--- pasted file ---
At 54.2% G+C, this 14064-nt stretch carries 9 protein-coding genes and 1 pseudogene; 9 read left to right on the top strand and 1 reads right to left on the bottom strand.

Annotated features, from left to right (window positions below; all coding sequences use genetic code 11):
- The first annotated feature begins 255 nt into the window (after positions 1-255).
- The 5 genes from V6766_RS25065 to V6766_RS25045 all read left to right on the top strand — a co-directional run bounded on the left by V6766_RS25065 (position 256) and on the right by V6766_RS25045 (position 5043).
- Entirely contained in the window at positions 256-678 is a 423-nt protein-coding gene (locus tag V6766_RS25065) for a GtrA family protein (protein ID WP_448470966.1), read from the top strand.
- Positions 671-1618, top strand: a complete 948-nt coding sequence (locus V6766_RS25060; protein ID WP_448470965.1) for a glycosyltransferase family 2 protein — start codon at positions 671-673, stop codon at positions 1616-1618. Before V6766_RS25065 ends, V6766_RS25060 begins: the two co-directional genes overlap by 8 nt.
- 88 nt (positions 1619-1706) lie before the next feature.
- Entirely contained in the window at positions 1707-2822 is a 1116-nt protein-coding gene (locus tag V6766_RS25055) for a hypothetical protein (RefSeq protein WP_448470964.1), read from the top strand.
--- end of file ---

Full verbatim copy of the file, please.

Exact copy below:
At 54.2% G+C, this 14064-nt stretch carries 9 protein-coding genes and 1 pseudogene; 9 read left to right on the top strand and 1 reads right to left on the bottom strand.

Annotated features, from left to right (window positions below; all coding sequences use genetic code 11):
- The first annotated feature begins 255 nt into the window (after positions 1-255).
- The 5 genes from V6766_RS25065 to V6766_RS25045 all read left to right on the top strand — a co-directional run bounded on the left by V6766_RS25065 (position 256) and on the right by V6766_RS25045 (position 5043).
- Entirely contained in the window at positions 256-678 is a 423-nt protein-coding gene (locus tag V6766_RS25065) for a GtrA family protein (protein ID WP_448470966.1), read from the top strand.
- Positions 671-1618, top strand: a complete 948-nt coding sequence (locus V6766_RS25060; protein ID WP_448470965.1) for a glycosyltransferase family 2 protein — start codon at positions 671-673, stop codon at positions 1616-1618. Before V6766_RS25065 ends, V6766_RS25060 begins: the two co-directional genes overlap by 8 nt.
- 88 nt (positions 1619-1706) lie before the next feature.
- Entirely contained in the window at positions 1707-2822 is a 1116-nt protein-coding gene (locus tag V6766_RS25055) for a hypothetical protein (RefSeq protein WP_448470964.1), read from the top strand.